As the impeachment of President Trump continues and we gear up for the primary season to select a Democratic challenger, it’s worth remembering one of the biggest issues facing America that no one talks about: healthcare costs for state and local government retirees. You might be getting such a benefit as a retiree, or paying for it as a taxpayer. Either way, they’re important to you, even if you don’t think about them.

These aren’t pension costs, which occasionally we’ll hear someone say are out of hand. Once a year, the Pew Trusts or some other group will “tsk, tsk” states for not setting aside enough money to pay their pensions, and point out Kentucky, New Jersey, and Illinois as the states with the worst funding ratios – with 34%, 36%, and 38% of the assets they need to make good on the pension benefits they’ve promised, respectively.

Retiree healthcare benefits are different. Typically known as other post-employment benefits (OPEBs), healthcare costs for state and local government retirees can change along with healthcare costs in general, just like premiums change for the rest of us. This puts the governments who promised these benefits in a bind as they watch their costs march higher.

You’d think that our cities and states would fund OPEBs like they do pensions, or even more so because the costs grow faster than inflation. But they don’t.

In fact, 19 states don’t put away a single dime for OPEBs, even though their liabilities for benefits run into the billions of dollars. Only eight states have an OPEB funding ratio higher than 30%, and the total unfunded liability across the country is $700 billion. Which leaves many OPEB administrators hoping for the same thing: a Democratic win at the White House in November.

New Jersey, California, and New York essentially have zero dollars set aside to pay for retiree healthcare, while their unfunded liabilities sit at $85 billion, $78 billion, and $91 billion. Somehow, Illinois has managed to achieve a negative funding status of 0.2%, or -$106 million, against its $53 billion liability.

While each of these states lean Democrat anyway, a presidential victory in November will give them a better chance of some form of “Medicare-for-all” becoming the law of the land. With a new government healthcare option, the city and state governments could push their retirees onto the new program and hopefully reduce, if not eliminate, their OPEB costs.

Even if the governments were required to fund the premiums, the retirees would likely qualify for subsidies, which would significantly reduce the state and local government liabilities by transferring part of them to the national government. Otherwise, they’ll have to make some hard choices.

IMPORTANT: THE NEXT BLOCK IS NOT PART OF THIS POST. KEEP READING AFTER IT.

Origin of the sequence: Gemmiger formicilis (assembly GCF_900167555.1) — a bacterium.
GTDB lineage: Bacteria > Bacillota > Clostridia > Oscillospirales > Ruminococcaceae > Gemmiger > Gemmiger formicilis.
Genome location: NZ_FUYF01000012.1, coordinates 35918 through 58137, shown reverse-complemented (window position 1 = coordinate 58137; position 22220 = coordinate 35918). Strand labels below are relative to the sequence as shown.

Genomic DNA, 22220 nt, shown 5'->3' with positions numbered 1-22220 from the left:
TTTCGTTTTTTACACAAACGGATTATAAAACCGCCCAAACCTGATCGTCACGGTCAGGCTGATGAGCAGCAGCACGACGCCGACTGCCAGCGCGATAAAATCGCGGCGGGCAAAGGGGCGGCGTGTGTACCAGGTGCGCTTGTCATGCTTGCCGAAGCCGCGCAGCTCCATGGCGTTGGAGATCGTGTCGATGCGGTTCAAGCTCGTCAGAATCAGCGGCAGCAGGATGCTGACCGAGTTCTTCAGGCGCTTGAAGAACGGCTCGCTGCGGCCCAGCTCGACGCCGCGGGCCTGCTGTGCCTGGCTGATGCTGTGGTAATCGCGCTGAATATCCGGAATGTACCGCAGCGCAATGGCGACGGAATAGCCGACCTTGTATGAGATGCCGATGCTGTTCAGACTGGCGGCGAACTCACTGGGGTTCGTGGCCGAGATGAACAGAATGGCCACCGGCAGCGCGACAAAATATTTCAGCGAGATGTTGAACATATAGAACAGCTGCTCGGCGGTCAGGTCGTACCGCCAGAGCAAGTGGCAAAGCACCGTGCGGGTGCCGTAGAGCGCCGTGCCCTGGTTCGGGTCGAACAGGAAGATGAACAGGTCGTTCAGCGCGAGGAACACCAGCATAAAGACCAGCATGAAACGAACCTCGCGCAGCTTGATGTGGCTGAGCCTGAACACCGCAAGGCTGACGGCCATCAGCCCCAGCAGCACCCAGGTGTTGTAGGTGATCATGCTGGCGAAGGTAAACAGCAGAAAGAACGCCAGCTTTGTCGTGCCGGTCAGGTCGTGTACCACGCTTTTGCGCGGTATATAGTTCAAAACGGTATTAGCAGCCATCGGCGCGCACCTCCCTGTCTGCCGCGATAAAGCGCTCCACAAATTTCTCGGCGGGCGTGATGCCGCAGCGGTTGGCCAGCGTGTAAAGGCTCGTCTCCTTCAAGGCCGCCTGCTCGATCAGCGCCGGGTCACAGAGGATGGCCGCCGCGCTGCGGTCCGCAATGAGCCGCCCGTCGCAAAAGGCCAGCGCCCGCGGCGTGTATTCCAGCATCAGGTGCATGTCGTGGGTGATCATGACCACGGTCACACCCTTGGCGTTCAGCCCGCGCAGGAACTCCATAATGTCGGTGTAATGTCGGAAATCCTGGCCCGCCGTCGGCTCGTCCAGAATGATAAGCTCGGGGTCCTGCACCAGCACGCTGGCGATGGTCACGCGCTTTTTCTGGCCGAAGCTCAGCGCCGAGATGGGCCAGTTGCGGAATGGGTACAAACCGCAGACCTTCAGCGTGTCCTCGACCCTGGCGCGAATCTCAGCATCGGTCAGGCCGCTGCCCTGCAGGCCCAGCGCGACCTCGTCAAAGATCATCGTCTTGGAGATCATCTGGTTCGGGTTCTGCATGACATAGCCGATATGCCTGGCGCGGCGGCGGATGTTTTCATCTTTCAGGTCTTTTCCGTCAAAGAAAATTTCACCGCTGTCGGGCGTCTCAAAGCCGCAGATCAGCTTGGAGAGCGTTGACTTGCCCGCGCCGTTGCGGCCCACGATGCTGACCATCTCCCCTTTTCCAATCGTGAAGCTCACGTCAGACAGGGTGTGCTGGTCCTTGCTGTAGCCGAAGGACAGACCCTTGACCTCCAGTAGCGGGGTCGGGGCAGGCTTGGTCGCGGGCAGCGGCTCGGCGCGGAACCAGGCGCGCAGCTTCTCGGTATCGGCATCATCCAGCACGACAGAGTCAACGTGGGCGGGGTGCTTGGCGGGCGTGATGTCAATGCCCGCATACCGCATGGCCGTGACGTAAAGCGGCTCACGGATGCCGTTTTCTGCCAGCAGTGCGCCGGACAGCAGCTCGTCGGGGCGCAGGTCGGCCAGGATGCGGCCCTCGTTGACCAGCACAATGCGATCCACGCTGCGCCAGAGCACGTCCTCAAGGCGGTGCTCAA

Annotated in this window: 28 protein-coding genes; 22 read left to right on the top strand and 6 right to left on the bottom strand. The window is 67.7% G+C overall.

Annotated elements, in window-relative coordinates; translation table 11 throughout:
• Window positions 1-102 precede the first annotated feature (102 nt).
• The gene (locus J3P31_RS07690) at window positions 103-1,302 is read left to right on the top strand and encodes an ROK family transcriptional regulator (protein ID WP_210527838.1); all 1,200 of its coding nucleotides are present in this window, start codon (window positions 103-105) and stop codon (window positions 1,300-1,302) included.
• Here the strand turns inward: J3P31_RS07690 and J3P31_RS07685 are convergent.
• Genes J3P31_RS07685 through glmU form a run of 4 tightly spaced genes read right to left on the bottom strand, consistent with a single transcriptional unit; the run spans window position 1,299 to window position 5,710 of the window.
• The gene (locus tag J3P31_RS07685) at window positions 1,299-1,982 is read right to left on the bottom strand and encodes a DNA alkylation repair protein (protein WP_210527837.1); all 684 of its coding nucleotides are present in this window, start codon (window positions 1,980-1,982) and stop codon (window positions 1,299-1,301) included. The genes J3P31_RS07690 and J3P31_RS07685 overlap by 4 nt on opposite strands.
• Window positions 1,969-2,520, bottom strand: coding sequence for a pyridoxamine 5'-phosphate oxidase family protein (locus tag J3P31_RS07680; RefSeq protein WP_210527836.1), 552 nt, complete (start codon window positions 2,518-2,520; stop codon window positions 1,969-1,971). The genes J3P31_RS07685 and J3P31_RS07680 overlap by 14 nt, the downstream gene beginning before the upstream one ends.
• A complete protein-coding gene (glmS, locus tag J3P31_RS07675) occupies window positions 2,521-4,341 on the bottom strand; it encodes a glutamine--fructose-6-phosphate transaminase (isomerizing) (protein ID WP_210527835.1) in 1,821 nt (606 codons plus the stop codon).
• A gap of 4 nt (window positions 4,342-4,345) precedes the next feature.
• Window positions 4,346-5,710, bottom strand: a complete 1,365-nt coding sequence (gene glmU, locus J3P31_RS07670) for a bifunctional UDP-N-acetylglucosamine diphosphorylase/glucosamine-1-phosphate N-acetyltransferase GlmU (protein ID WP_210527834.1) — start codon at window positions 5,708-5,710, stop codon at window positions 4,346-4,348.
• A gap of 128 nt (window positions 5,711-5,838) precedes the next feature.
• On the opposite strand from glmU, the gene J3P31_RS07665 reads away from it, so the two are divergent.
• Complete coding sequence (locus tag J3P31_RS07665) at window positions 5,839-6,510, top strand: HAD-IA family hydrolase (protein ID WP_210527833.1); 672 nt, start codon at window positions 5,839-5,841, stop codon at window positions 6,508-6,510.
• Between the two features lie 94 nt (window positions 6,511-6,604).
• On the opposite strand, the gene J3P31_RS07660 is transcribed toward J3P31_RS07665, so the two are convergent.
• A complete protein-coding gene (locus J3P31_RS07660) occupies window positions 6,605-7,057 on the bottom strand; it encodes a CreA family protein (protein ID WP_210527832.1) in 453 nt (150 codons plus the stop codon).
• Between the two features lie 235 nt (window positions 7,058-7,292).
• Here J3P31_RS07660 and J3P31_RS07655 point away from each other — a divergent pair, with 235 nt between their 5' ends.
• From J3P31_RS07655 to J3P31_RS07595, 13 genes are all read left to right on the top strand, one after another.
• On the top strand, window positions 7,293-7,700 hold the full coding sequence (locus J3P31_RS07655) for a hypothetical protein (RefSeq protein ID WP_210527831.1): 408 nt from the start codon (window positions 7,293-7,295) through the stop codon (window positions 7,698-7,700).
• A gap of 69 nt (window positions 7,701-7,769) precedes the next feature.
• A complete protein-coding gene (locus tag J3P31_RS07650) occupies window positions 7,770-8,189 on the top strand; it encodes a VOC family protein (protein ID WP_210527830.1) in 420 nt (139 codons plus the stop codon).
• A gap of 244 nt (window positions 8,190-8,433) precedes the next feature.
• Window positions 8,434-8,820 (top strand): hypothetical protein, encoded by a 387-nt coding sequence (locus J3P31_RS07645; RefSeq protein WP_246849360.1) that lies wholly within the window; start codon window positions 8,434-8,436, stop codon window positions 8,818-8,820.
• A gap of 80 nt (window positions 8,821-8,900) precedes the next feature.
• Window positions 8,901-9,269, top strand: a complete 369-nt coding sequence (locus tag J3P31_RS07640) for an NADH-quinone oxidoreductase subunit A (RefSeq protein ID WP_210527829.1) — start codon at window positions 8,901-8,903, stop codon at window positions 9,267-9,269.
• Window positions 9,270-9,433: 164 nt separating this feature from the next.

Just as with pensions, the fixes are easy to see but hard to implement. Cities and states must raise taxes to pay the benefits, lower the benefits to retirees, or some combination. But this is where cities and states have a little wiggle room.

Unlike pensions, in many states the governments can unilaterally change the benefits, which can lead to unwelcome surprises for retirees as those in Ohio are finding out.

The Ohio Public Employee Retirement System (OPERS) estimates that its healthcare program will go bankrupt by 2030. To stem, but not end, the flow of red ink, the program is dramatically cutting benefits to the more than 200,000 retirees in the system, as well as the way active workers accrue retirement healthcare benefits.

Among the changes, if a retiree is eligible for Medicare, he could lose between $600 and $1,200 in annual benefits. For retirees not yet eligible for Medicare, OPERS offer a group health program. In 2022, OPERS will eliminate that group program and instead give retirees a stipend of roughly $360, which they can use for healthcare they find on the open market. The average Silver Plan for a 55-year-old through the Affordable Care Act costs about $500, which will leave these retirees short by $140 per month, or more than $1,600 per year.

Just as with pensions, the longer we go without working on a long-term solution, the more expensive the fix becomes. But it’s political suicide to bring this up, so instead, state and local government officials sit back and wait, hoping the federal government will somehow bail them out.

P.S. In case you missed it, yesterday was a special day here at Charles Street Research with the broadcast of an unprecedented event, The Delta Profit Summit, where my colleague Michael Coolbaugh shared a wealth of extremely valuable knowledge and experience from his time on Wall Street. This includes letting viewers in on one of Wall Street’s very own algorithms and showing them how they can use it to generate impressive returns in 2020.

The content of our articles is based on what we’ve learned as financial journalists. We do not offer personalized investment advice: you should not base investment decisions solely on what you read here. It’s your money and your responsibility. Our track record is based on hypothetical results and may not reflect the same results as actual trades. Likewise, past performance is no guarantee of future returns. Certain investments such as futures, options, and currency trading carry large potential rewards but also large potential risk. Don’t trade in these markets with money you can’t afford to lose. Delray Publishing LLC expressly forbids its writers from having a financial interest in their own securities or commodities recommendations to readers.

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